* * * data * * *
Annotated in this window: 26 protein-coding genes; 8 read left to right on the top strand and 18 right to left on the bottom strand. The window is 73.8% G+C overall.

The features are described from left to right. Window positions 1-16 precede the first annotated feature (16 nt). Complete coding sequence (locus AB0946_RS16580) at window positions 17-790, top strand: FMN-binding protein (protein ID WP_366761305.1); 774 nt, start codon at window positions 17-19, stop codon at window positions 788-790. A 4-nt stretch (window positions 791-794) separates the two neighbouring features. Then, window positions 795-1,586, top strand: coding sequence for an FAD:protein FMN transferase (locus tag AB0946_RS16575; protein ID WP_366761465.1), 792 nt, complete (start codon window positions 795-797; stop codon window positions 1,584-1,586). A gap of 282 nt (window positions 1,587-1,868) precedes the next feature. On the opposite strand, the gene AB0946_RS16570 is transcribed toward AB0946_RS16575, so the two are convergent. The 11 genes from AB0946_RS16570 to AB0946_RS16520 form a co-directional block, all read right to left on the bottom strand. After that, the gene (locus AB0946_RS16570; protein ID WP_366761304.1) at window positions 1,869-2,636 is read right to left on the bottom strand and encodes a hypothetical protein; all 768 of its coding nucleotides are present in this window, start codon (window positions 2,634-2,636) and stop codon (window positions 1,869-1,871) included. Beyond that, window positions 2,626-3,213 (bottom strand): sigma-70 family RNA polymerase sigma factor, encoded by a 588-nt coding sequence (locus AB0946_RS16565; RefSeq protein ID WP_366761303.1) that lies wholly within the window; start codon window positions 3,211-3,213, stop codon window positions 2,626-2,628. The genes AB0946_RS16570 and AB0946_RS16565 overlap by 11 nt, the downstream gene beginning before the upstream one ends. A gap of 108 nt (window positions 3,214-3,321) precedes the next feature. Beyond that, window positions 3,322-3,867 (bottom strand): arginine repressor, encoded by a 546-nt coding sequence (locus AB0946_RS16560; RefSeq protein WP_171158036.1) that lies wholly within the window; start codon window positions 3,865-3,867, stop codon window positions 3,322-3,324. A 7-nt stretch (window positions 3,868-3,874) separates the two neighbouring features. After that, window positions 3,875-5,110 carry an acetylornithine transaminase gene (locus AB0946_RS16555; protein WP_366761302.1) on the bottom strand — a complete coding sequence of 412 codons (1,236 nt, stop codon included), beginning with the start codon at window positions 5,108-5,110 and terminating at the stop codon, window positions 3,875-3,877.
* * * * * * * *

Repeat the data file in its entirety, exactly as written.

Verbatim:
Annotated in this window: 26 protein-coding genes; 8 read left to right on the top strand and 18 right to left on the bottom strand. The window is 73.8% G+C overall.

The features are described from left to right. Window positions 1-16 precede the first annotated feature (16 nt). Complete coding sequence (locus AB0946_RS16580) at window positions 17-790, top strand: FMN-binding protein (protein ID WP_366761305.1); 774 nt, start codon at window positions 17-19, stop codon at window positions 788-790. A 4-nt stretch (window positions 791-794) separates the two neighbouring features. Then, window positions 795-1,586, top strand: coding sequence for an FAD:protein FMN transferase (locus tag AB0946_RS16575; protein ID WP_366761465.1), 792 nt, complete (start codon window positions 795-797; stop codon window positions 1,584-1,586). A gap of 282 nt (window positions 1,587-1,868) precedes the next feature. On the opposite strand, the gene AB0946_RS16570 is transcribed toward AB0946_RS16575, so the two are convergent. The 11 genes from AB0946_RS16570 to AB0946_RS16520 form a co-directional block, all read right to left on the bottom strand. After that, the gene (locus AB0946_RS16570; protein ID WP_366761304.1) at window positions 1,869-2,636 is read right to left on the bottom strand and encodes a hypothetical protein; all 768 of its coding nucleotides are present in this window, start codon (window positions 2,634-2,636) and stop codon (window positions 1,869-1,871) included. Beyond that, window positions 2,626-3,213 (bottom strand): sigma-70 family RNA polymerase sigma factor, encoded by a 588-nt coding sequence (locus AB0946_RS16565; RefSeq protein ID WP_366761303.1) that lies wholly within the window; start codon window positions 3,211-3,213, stop codon window positions 2,626-2,628. The genes AB0946_RS16570 and AB0946_RS16565 overlap by 11 nt, the downstream gene beginning before the upstream one ends. A gap of 108 nt (window positions 3,214-3,321) precedes the next feature. Beyond that, window positions 3,322-3,867 (bottom strand): arginine repressor, encoded by a 546-nt coding sequence (locus AB0946_RS16560; RefSeq protein WP_171158036.1) that lies wholly within the window; start codon window positions 3,865-3,867, stop codon window positions 3,322-3,324. A 7-nt stretch (window positions 3,868-3,874) separates the two neighbouring features. After that, window positions 3,875-5,110 carry an acetylornithine transaminase gene (locus AB0946_RS16555; protein WP_366761302.1) on the bottom strand — a complete coding sequence of 412 codons (1,236 nt, stop codon included), beginning with the start codon at window positions 5,108-5,110 and terminating at the stop codon, window positions 3,875-3,877.